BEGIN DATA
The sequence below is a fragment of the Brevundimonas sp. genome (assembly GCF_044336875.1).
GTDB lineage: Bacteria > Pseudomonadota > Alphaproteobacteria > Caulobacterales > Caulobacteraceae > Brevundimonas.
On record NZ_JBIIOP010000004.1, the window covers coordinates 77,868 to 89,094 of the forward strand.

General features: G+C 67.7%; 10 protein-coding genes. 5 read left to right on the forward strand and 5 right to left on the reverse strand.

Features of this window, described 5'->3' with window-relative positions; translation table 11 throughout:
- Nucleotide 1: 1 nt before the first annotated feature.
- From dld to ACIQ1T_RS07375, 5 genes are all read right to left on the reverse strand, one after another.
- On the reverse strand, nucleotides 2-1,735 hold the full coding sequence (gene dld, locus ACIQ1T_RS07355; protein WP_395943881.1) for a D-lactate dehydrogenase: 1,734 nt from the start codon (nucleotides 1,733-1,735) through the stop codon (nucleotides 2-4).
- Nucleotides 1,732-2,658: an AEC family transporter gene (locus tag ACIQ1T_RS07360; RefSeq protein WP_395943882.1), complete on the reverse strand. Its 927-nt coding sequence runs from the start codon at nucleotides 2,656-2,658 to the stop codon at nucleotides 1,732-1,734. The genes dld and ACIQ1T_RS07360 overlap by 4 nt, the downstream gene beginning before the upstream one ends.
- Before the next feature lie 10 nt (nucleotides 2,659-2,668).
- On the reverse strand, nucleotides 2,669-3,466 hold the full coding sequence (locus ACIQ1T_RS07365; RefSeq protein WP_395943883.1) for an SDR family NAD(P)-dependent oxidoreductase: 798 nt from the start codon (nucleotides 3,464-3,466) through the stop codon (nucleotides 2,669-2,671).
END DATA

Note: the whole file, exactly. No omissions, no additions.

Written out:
The sequence below is a fragment of the Brevundimonas sp. genome (assembly GCF_044336875.1).
GTDB lineage: Bacteria > Pseudomonadota > Alphaproteobacteria > Caulobacterales > Caulobacteraceae > Brevundimonas.
On record NZ_JBIIOP010000004.1, the window covers coordinates 77,868 to 89,094 of the forward strand.

General features: G+C 67.7%; 10 protein-coding genes. 5 read left to right on the forward strand and 5 right to left on the reverse strand.

Features of this window, described 5'->3' with window-relative positions; translation table 11 throughout:
- Nucleotide 1: 1 nt before the first annotated feature.
- From dld to ACIQ1T_RS07375, 5 genes are all read right to left on the reverse strand, one after another.
- On the reverse strand, nucleotides 2-1,735 hold the full coding sequence (gene dld, locus ACIQ1T_RS07355; protein WP_395943881.1) for a D-lactate dehydrogenase: 1,734 nt from the start codon (nucleotides 1,733-1,735) through the stop codon (nucleotides 2-4).
- Nucleotides 1,732-2,658: an AEC family transporter gene (locus tag ACIQ1T_RS07360; RefSeq protein WP_395943882.1), complete on the reverse strand. Its 927-nt coding sequence runs from the start codon at nucleotides 2,656-2,658 to the stop codon at nucleotides 1,732-1,734. The genes dld and ACIQ1T_RS07360 overlap by 4 nt, the downstream gene beginning before the upstream one ends.
- Before the next feature lie 10 nt (nucleotides 2,659-2,668).
- On the reverse strand, nucleotides 2,669-3,466 hold the full coding sequence (locus ACIQ1T_RS07365; RefSeq protein WP_395943883.1) for an SDR family NAD(P)-dependent oxidoreductase: 798 nt from the start codon (nucleotides 3,464-3,466) through the stop codon (nucleotides 2,669-2,671).